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From:Chris Frey Date:August 15 2007 7:55am
Subject:Re: SSQLSv2 design discussion
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On Tue, Aug 14, 2007 at 11:35:29PM -0600, Warren Young wrote:
> It's clear to me that SSQLSv2 needs to be some kind of specialized
> declaration language that's translated by a tool to C++ implementation
> and header files.  The main goal is to fix the type safety and
> debuggability issues people have had with SSQLS.

Looks cool to me.


>      option use_accessors getX

As you mention later, there could be multiple styles here.  Capitalization
of the X could be significant:

	getX
	get_x
	unique
	Unique


>         void getId(mysqlpp::sql_bigint value);
>         void getNum(mysqlpp::sql_bigint value);
>         void getWeight(mysqlpp::sql_double value);
>         void getPrice(mysqlpp::sql_double value);
>         void getSdate(const mysqlpp::sql_date& value);

I assume you meant "set".


> Think of the syntax of .ssqls files as a pastiche of Python and SQL
> syntax: whitespace is significant, case is preserved but insignificant
> in comparisons, quotes are optional unless needed to preserve spaces in
> names, and named options ("type," "alias," "{not_}null," "filebase"...)
> let us accept them in any order.  It's a little verbose, but it's better
> than the XML ideas I've been kicking around for the last year or so, and
> probably nearly as easy to parse.  (I still have to write a tokenizer
> this way instead of using an existing XML parser, but after that it's
> walking trees no matter which way I go.)

I like this syntax more than XML.


> The "option" statements let you control naming scheme details.  By
> default it will output code in a style close to that used within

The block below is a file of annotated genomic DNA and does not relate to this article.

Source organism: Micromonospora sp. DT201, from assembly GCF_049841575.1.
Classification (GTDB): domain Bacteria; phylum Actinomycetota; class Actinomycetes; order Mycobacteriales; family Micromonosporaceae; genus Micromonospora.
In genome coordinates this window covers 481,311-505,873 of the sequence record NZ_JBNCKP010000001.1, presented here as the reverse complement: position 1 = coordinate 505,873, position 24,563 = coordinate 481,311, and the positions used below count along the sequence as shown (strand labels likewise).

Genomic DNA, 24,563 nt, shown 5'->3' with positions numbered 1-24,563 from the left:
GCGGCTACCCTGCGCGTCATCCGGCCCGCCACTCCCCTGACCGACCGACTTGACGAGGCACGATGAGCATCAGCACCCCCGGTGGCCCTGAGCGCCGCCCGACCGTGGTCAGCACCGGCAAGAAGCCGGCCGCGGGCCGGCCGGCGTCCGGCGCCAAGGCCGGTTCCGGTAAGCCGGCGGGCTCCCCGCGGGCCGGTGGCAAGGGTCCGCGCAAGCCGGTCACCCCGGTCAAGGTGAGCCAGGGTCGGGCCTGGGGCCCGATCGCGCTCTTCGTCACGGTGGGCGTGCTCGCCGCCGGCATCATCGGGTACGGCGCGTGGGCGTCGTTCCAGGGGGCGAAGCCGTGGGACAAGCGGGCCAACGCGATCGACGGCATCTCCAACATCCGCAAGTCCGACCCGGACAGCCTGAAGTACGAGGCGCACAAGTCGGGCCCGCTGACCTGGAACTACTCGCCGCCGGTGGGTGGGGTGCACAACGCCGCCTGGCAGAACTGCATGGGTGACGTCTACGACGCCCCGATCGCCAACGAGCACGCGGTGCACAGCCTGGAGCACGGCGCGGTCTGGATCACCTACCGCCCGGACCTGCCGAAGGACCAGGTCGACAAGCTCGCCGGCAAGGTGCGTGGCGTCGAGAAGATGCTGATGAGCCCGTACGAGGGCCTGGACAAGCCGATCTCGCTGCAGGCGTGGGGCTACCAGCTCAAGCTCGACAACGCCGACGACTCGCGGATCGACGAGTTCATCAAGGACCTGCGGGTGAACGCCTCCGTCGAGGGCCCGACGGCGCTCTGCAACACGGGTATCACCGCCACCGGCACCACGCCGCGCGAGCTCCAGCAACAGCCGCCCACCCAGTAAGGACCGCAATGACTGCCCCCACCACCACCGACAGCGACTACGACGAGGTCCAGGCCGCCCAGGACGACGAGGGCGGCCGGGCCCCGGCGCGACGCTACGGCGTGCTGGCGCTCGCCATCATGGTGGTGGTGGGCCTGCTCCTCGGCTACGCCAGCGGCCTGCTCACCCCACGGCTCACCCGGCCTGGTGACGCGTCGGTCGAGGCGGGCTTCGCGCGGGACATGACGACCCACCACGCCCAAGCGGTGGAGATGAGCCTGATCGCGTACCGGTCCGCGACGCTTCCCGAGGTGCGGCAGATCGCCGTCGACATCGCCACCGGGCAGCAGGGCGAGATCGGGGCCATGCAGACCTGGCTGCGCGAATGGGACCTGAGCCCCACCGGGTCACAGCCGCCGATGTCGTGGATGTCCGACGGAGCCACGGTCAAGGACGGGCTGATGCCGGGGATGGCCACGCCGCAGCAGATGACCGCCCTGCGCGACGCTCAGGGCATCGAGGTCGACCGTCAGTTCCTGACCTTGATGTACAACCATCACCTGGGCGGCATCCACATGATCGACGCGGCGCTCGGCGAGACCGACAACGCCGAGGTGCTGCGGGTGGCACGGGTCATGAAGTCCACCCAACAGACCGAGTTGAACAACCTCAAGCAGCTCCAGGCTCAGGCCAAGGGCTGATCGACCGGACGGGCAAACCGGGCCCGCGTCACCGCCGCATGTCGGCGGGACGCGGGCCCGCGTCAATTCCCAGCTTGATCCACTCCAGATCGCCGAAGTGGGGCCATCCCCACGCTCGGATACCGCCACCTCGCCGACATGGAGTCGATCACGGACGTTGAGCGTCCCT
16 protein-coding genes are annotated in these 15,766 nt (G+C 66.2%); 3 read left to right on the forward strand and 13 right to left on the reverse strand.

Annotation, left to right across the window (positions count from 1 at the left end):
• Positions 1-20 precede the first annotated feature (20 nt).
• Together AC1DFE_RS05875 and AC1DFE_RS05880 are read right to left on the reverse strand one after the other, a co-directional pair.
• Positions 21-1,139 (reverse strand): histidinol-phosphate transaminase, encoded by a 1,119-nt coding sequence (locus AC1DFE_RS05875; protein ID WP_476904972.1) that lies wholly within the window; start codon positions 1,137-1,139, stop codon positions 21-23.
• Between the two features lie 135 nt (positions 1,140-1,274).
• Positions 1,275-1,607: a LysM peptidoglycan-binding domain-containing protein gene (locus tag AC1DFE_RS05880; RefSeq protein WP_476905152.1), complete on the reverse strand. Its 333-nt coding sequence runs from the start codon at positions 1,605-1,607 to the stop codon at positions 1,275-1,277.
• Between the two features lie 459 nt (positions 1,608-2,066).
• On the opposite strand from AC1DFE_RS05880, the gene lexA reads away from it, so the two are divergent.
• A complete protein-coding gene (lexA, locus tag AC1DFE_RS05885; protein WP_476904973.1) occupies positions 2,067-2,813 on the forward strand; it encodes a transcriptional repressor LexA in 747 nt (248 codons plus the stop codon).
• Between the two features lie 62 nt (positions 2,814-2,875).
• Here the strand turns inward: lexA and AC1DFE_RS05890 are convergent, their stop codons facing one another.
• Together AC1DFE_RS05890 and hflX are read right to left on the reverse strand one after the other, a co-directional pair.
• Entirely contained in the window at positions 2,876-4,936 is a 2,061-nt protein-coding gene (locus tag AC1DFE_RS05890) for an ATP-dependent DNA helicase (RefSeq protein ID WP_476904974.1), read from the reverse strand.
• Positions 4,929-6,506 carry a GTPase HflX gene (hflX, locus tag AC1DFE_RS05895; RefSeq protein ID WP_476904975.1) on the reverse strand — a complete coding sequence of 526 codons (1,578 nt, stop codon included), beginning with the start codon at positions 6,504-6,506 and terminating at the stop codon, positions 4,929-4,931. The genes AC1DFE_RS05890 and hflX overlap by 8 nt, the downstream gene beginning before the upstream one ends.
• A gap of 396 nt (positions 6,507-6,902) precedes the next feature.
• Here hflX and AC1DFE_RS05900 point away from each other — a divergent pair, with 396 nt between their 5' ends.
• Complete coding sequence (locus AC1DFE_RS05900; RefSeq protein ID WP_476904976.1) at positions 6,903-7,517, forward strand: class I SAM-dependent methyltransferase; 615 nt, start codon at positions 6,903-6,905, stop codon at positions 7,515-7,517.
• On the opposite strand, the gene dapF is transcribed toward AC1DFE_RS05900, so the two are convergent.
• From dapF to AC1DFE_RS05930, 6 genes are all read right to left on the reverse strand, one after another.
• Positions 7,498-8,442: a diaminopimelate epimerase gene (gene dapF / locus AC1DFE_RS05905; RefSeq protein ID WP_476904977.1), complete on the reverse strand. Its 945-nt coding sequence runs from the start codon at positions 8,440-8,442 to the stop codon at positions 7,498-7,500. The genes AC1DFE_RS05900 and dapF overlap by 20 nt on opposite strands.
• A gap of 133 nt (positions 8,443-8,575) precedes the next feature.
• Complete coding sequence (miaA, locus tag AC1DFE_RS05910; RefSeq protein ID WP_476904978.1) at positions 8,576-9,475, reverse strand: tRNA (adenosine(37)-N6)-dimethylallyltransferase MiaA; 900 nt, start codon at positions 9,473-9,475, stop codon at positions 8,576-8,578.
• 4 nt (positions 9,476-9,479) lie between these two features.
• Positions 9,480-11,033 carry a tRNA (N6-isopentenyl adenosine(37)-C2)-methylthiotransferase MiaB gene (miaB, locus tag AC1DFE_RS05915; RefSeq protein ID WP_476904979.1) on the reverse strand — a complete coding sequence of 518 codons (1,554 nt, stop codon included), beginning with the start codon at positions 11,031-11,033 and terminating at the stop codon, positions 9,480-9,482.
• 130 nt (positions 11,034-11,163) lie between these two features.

> MySQL++; if we have to pick a default, it might as well be that.  But I
> realize this is not the worldwide standard, so wherever possible it
> should give you the option to change its output code style.

If I understand what you mean by style, this seems like a lot of work
for nothing.  Nobody should care what indentation is used in a file
full of generated code.

What does matter (and perhaps you were thinking of this all along)
is the interface, and how the programmer calls it.  This is the kind
of style difference between get_item() and getItem() and GetItem().
I agree with that.

This brought an interesting idea to mind though: would there be any
use in putting actual C++ code in the .ssqls file, that would get
passed on to the generated file?  In this case, the .ssqls file *becomes*
the code, and the generated .cc file is just another .o from the
programmer's point of view.  Just a thought.



I'm not really here. :-)  This just looked like an interesting
post, and I couldn't help but read it. :-)  I wish I had more time
to hack on mysql++... I don't even manage to read the stable releases
unfortunately.

Where does portable database support stand, btw? (i.e. mysql, postgres,
sqlite, etc)  Is it any easier to implement now than it was before?
My interest still lies there, for some odd reason. :-)

- Chris

Thread
SSQLSv2 design discussionWarren Young15 Aug
  • Re: SSQLSv2 design discussionChris Frey15 Aug
    • Re: SSQLSv2 design discussionWarren Young16 Aug
      • Re: SSQLSv2 design discussionChris Frey16 Aug
  • RE: SSQLSv2 design discussionJoel Fielder15 Aug
    • RE: SSQLSv2 design discussionJoel Fielder15 Aug
      • Re: SSQLSv2 design discussionWarren Young16 Aug
        • RE: SSQLSv2 design discussionJoel Fielder17 Aug
    • Re: SSQLSv2 design discussionWarren Young16 Aug